The series stars K.J. Apa as Archie, Cole Sprouse as Jughead, Camila Mendes as Veronica and Lil Reinhart as Betty.
“This is a historic moment for Archie Comics -- and it’s been a long time coming,” Archie Comics CEO and publisher Jon Goldwater said in news release. “Partnering with Roberto, Greg Berlanti, Warner Bros. and the CW has been a wonderful experience, and it’s been stunning to see the show bring our iconic characters to life, adding to the mythos and legend of Archie and his gang. You will be hooked from the first scene, I promise you.”
The show will be written by Aguirre-Sacasa and produced by Warner Bros. Studios and Berlanti Productions.
In the 2½ years since Rae Sremmurd broke out with the rowdy hit single “No Flex Zone,” this Southern hip-hop duo has established itself as a reliable source of renewable energy.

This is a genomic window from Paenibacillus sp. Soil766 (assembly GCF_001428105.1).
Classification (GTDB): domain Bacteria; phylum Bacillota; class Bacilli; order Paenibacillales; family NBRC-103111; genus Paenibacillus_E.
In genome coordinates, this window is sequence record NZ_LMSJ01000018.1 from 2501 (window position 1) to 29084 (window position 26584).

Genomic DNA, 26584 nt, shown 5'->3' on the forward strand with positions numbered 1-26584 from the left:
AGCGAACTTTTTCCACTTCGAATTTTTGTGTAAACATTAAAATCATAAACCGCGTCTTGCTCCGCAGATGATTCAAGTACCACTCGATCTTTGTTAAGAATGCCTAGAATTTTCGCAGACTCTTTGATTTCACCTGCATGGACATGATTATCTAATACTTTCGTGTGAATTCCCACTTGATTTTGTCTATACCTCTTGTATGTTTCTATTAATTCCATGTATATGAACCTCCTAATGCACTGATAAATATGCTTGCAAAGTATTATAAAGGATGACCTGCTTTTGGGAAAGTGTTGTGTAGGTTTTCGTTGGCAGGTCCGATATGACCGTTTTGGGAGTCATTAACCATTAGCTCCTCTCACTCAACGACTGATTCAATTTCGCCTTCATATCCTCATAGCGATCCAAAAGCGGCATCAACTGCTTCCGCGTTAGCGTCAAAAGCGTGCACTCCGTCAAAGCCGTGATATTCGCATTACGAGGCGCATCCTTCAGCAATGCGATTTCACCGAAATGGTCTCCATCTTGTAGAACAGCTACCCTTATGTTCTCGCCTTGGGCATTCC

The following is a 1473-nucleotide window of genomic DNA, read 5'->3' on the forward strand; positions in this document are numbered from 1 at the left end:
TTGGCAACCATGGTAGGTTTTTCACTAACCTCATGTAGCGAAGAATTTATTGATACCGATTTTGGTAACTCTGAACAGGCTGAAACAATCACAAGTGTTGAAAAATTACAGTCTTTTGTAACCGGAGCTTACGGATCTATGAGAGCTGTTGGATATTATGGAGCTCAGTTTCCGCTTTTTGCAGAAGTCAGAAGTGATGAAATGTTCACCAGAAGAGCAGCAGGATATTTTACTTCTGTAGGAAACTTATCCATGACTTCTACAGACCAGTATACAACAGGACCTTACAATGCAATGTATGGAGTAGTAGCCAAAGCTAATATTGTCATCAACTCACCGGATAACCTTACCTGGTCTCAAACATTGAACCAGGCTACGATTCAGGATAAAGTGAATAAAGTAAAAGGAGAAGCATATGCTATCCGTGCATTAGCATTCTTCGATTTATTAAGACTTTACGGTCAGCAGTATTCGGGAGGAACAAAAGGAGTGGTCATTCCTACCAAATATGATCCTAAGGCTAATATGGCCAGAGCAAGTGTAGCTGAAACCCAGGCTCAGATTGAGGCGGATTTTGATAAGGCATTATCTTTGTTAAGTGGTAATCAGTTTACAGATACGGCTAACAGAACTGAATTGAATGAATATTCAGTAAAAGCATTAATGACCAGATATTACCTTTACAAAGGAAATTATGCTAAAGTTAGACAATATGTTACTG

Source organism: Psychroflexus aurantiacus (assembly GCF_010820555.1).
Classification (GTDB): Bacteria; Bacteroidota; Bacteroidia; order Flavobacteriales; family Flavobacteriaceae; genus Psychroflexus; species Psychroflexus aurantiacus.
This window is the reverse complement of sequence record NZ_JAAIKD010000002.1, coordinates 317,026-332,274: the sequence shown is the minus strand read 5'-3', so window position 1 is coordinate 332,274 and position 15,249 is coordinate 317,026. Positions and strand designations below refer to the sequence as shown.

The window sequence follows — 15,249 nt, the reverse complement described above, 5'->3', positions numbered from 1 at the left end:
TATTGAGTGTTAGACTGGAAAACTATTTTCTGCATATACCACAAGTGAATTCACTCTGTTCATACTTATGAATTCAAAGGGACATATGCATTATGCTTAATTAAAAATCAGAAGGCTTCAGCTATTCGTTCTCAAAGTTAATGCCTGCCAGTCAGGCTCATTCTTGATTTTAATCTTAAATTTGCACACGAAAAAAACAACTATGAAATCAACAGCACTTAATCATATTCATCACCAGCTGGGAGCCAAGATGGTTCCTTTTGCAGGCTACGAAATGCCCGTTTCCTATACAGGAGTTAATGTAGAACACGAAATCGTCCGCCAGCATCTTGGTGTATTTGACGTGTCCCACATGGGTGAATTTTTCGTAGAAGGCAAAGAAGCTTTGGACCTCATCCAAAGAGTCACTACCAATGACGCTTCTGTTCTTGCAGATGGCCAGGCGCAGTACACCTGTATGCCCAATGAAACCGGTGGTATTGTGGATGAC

Its two studio albums — 2015’s “SremmLife” and August’s “SremmLife 2” — are full of boisterous thrills, with brothers Swae Lee and Slim Jimmy shouting sticky catchphrases over lurching beats. And the twentysomething rappers are even livelier in concert: Bouncing across the stage like each had inhaled a bag of Halloween candy, the two use those catchphrases to encourage their young fans to go wild (or turn up, as the saying goes).
Yet Swae Lee and Slim Jimmy had a different goal in mind Monday afternoon on the set of ESPN’s “SportsCenter,” and that was to go as un-wild as possible — to stand completely still while a guy with a camera weaved between them.
Efraim Diveroli, the character Jonah Hill plays in the summer film “War Dogs,” is probably not a guy you’d want to meet for lunch.
The character from Todd Phillips’ based-on-a-true-story film about two Yeshiva-educated Miami twentysomethings (Miles Teller plays the other) who rake in millions with a shady business supplying arms to the U.S. military during the war in Afghanistan, is loud, duplicitous and greedy in the extreme. Diveroli is a character who, if initially charming, would almost certainly leave you feeling compromised. You could imagine him ordering heaps of the priciest thing on the menu and then — laughing — leaving you holding the check.